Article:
Cowboys and Indies succeeds when it focuses on small, interesting tidbits of information, such as telling us about the production of Millie Small’s breakthrough cover of “My Boy Lollipop” in 1964. There’s also some good stuff on George Martin and the history of Abbey Road (whose studios were last significantly refurbished in 1931). And kudos to the writer for pointing out that the debate about the compression of music has been going on since 1953 – when John Hammond wrote a New York Times article “blaming modern production methods for compressing the sound on jazz records….”!

Cowboys

All in all, this book is likely to be too much “inside baseball” for most readers. There are other, truly fascinating, books out there about the music trade.

Joseph Arellano

A review copy was provided by the publisher.

Note: Publishers Weekly stated that, “Murphy captures the ever-changing nature of the record industry as it ebbs and flows…” However, the publication also noted that this is an “oft-covered topic.” Indeed.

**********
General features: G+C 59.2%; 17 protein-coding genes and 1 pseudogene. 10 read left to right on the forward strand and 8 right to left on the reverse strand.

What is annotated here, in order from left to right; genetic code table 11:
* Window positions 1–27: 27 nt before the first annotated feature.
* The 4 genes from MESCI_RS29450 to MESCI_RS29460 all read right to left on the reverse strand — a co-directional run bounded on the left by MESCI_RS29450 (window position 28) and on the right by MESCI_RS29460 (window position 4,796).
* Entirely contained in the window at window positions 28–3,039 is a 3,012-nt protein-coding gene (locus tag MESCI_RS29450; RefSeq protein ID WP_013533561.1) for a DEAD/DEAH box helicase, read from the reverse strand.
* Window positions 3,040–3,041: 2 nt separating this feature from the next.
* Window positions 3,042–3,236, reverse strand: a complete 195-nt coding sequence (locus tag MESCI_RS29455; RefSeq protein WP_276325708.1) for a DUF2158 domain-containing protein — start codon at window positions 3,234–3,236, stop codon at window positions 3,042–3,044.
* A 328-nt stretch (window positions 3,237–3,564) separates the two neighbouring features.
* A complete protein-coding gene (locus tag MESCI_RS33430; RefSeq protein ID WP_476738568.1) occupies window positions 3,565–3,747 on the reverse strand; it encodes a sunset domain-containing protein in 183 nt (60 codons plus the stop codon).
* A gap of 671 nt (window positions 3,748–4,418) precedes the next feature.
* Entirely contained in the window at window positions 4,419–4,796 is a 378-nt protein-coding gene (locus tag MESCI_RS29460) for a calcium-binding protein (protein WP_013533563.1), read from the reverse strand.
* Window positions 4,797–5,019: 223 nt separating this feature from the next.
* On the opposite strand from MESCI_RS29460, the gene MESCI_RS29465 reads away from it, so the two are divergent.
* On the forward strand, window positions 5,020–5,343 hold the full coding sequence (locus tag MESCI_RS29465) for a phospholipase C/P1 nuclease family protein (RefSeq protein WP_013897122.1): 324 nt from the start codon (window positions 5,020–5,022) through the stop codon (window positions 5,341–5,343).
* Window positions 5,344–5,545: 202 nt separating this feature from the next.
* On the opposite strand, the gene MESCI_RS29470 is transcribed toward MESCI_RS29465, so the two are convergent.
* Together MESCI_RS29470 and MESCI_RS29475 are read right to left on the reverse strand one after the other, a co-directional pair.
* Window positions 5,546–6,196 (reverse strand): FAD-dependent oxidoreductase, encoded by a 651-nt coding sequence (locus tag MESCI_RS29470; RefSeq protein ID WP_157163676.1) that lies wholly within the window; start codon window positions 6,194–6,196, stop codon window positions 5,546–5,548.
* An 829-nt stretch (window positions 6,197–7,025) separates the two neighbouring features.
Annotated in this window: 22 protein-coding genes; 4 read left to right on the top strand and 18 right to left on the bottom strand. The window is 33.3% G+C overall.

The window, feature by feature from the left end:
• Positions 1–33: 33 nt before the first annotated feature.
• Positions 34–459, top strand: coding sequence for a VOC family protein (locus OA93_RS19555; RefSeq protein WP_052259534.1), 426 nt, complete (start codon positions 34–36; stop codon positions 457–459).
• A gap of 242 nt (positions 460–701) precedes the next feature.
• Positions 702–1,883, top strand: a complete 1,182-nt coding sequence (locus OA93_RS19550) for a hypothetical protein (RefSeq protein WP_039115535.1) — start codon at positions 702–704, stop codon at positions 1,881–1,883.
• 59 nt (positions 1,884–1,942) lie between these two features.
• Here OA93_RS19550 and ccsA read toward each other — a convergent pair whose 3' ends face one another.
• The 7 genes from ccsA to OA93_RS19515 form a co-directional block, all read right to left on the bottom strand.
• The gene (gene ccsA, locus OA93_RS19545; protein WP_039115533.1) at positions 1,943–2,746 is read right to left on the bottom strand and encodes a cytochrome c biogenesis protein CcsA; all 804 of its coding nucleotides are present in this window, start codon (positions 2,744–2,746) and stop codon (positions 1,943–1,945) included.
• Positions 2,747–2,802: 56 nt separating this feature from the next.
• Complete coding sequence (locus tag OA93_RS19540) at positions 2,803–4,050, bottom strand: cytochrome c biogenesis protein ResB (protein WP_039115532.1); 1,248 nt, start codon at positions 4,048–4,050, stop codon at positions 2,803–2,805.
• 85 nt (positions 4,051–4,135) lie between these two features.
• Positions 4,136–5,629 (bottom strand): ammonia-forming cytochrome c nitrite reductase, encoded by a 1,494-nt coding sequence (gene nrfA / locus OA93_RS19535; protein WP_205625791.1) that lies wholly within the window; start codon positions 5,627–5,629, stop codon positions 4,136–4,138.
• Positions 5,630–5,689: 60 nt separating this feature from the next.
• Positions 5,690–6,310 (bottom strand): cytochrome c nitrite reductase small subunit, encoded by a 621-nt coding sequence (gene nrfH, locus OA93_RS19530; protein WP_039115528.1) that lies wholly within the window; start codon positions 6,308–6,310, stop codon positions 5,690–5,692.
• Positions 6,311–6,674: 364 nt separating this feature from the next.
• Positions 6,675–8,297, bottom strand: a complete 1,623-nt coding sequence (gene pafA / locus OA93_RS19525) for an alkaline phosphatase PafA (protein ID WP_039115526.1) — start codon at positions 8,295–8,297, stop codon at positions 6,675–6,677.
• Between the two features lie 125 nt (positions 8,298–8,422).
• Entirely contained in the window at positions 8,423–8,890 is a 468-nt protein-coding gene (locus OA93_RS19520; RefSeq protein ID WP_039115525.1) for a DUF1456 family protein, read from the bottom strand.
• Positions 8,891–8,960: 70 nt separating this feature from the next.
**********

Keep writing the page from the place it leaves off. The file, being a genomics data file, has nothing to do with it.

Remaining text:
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How Can I Tell You

Everything I Never Told You (nook book)

Everything I Never Told You Ng

Everything I Never Told You: A Novel by Celeste Ng (The Penguin Press, $26.95, 292 pages)

“James is all too familiar with this kind of forgetting. From Lloyd Academy to Harvard to Middlewood, he has felt it every day – that short-lived lull, then the sharp edge to the ribs that reminded you that you didn’t belong.”

Celeste Ng’s novel is about a Chinese-American family in the truest sense of the words; James Lee is a Chinese-American professor married to an Anglo woman. Although born in the U.S., “(James) had never felt he belonged here….” James has consistently experienced discrimination as a minority resident of Ohio – an experience his wife Marilyn has largely been exempted from, and his sense of bitterness has been building up. Matters come to a head when his fifteen-year-old daughter Lydia goes missing, and is eventually found dead.